by Charlie Broderick
One of the most important factors of the horror story is atmosphere. For this reason one should wait to read John Langan’s Mr. Gaunt and Other Uneasy Encounters until the ripest moment of the day—dusk. Begin the ritual by locking the doors, checking under the bed, and starting a fire in the hearth. Settle into the couch, and take a deep breath. Hope that the makings of a storm are in the air, and, as suggested by Elizabeth Hand in the introduction, leave a light on.
Hand wastes no time in adding to the tone of the collection by evoking the spirit of all the horror greats, from Lovecraft to King. One expects the atmosphere to escalate after such a promising introduction, but unfortunately the opening of “On Suka Island” feels off pace; one can’t help feeling Langan is like a kid in a costume shop trying on outfits for Halloween. Werewolf? Vampire? Mummy? Readers spend the first six pages of this thirty-five page story waiting around while the characters trade inside jokes on which monster will finally win the author’s devotion—but they’ll spend the next twenty-nine pages glad he did. “On Suka Island” demonstrates Langan’s narrative control by unexpectedly mixing mummy lore with a shifting point of view narration.
Like this story’s weatherworn protagonist, Nick, readers may find themselves wanting to avoid the sea, but they will not want to avoid the collection’s second story, “Mr. Gaunt.” Here Langan takes his established tone and mummy theme even further by sharing the story of Henry, a man who finds a tape his dead father recorded for him which explains his family’s terrible secret. Langan artfully maintains the intense atmosphere captured from “On Suka Island,” beginning with the line, “It was not until five weeks after his father’s funeral that Henry Farange was able to remove the plastic milk crate containing the old man’s final effects from the garage.” Langan’s ability to speak directly to his readers is so apparent that they feel as if they are experiencing the story right alongside Henry.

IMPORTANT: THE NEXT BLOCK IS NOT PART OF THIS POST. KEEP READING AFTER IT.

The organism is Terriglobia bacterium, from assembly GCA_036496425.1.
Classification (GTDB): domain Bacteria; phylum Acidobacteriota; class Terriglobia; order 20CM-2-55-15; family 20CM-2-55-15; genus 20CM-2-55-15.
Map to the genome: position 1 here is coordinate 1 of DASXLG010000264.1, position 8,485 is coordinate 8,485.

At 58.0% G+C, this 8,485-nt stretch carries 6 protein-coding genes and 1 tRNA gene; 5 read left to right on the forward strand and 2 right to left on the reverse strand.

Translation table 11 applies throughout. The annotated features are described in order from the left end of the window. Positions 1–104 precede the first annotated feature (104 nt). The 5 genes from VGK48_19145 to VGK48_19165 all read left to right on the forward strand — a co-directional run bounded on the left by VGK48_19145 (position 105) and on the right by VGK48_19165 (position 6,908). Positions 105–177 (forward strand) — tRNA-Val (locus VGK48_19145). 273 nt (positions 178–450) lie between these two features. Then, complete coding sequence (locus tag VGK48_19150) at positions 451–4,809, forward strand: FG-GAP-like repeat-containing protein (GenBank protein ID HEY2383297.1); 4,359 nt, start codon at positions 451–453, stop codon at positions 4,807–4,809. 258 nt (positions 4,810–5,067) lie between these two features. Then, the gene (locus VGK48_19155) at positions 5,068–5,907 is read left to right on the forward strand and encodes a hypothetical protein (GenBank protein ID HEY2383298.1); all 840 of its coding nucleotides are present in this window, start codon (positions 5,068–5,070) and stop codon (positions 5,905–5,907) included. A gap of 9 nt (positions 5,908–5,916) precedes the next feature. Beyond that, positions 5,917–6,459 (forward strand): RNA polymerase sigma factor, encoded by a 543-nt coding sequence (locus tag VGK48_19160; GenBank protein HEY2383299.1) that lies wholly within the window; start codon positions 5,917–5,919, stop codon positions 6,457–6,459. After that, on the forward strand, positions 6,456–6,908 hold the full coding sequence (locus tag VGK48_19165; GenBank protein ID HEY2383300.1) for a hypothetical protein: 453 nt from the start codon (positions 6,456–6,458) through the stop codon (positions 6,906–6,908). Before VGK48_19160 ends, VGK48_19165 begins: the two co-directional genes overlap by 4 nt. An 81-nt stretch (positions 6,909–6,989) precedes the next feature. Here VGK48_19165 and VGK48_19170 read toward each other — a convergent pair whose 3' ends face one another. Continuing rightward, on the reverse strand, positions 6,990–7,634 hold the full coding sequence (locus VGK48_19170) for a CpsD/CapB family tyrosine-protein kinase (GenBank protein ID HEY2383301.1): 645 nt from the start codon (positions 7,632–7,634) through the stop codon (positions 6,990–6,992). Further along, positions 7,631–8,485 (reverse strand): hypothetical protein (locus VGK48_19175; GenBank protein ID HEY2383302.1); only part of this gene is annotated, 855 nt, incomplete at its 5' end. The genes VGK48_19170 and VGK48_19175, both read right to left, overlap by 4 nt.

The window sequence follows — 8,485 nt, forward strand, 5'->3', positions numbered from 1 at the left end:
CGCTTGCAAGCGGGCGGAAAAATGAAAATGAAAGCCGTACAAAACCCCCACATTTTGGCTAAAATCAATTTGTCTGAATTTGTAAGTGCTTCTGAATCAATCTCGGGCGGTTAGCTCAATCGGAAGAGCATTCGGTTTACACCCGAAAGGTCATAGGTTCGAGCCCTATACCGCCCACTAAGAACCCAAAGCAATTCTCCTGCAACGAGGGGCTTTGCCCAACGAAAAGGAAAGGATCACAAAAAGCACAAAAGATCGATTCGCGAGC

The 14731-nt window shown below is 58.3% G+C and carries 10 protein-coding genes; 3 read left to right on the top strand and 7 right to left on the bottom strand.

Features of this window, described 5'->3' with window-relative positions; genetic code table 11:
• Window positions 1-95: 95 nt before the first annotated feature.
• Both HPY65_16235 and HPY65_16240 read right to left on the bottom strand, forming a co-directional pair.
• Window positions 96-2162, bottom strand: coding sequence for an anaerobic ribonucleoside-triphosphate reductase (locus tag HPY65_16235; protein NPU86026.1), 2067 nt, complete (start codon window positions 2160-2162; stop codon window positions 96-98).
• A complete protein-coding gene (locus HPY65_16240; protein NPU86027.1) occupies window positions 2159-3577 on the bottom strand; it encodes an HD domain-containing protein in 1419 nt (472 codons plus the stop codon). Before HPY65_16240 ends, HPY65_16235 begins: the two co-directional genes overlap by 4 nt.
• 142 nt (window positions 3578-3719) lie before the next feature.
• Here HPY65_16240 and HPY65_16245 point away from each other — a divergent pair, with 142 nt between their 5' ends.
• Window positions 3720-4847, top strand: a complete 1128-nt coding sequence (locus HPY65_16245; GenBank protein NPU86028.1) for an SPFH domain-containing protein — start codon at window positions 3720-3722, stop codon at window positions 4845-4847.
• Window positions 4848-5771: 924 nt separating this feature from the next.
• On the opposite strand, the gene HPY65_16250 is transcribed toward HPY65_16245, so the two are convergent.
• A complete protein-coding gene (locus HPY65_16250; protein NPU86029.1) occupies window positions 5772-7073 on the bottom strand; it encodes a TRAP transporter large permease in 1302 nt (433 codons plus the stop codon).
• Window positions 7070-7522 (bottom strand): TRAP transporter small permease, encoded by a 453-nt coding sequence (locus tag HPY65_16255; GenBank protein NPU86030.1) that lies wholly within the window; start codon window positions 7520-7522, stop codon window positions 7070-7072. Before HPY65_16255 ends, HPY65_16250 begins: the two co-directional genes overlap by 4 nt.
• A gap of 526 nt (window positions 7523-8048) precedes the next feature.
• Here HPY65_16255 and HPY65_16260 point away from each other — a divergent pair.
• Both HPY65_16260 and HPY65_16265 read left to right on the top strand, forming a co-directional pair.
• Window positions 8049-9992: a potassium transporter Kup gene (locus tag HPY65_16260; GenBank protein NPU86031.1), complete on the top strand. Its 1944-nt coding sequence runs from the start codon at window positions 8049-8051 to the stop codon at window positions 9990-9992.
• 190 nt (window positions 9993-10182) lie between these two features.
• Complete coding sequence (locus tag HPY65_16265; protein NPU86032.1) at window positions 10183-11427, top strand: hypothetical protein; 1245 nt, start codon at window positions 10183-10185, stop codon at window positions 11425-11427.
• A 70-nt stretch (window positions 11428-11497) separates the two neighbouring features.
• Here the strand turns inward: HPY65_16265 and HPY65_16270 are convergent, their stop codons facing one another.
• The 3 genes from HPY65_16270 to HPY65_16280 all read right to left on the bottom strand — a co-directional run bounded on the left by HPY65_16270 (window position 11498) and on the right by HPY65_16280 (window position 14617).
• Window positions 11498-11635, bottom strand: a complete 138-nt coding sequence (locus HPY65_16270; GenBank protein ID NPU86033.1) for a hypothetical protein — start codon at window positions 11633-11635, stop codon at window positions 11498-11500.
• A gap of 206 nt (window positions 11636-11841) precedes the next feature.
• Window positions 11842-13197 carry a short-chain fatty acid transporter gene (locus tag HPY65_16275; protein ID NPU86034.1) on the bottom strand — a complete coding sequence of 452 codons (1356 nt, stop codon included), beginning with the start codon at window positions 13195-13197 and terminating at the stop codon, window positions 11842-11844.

In the third story, “Tutorial,” Langan abandons mummies for something much more frightening—editors. Langan may overestimate how interested readers are in the writing process, but he does not abandon his craft or attention to detail. This quirky story makes us work through long yet somehow funny sentences, such as, “He would have elaborated on the tutor’s white button-down shirt, the black plastic wristwatch tournniquetting his left wrist; all in all, James reckoned he could have spent a good page or two of single-spaced, ten point type on this man, whose name he thought was Sean but wasn’t sure.” It’s deftly written, although the little laugh that results may erode the spooky atmosphere Langan has worked so hard to establish in the previous stories.
Readers will forgive Langan for the indulgent joke a few pages into “Episode Seven: Last Stand Against The Pack In The Kingdom Of The Purple Flowers.” Langan picks up the pace as we are introduced to Jackie, a very pregnant protagonist, evading a pack of beasts amidst what could likely be Armageddon. In what seems to be the author’s version of a Werewolf story, pop culture comic book references abound; the experimental structure of the story also creates the feeling that “Episode Seven” is a comic book without the pictures. The sometimes bolded, sometimes italicized text suggests visual margins for the story, as do the names of colors which are italicized and set at the beginnings of paragraphs.
Langan’s unique artistic vision is carried out further in “Laocoon, Or The Singularity,” the final story of the collection. Readers will sense that the sometimes up and sometimes down protagonist, Dennis, is going to take them along for a ride on his emotional roller coaster to hell when the lonely art professor becomes obsessed with a discarded statue he finds behind his apartment and his life is forever changed. It’s no short read, at eighty-one pages, but it definitely gives rise to that Twilight Zone feeling Langan has captured throughout the collection.
After spending time with Mr. Gaunt and Other Uneasy Encounters, readers may find it hard to sleep at night. Perhaps to account for this, Langan offers a section of story notes that give insight to the author’s inspirations and intentions, and offer suggestions about authors and topics for further reading. At the very least, these notes can provide a good excuse to keep the light on a bit longer.
Rain Taxi Online Edition, Summer 2009 | © Rain Taxi, Inc. 2009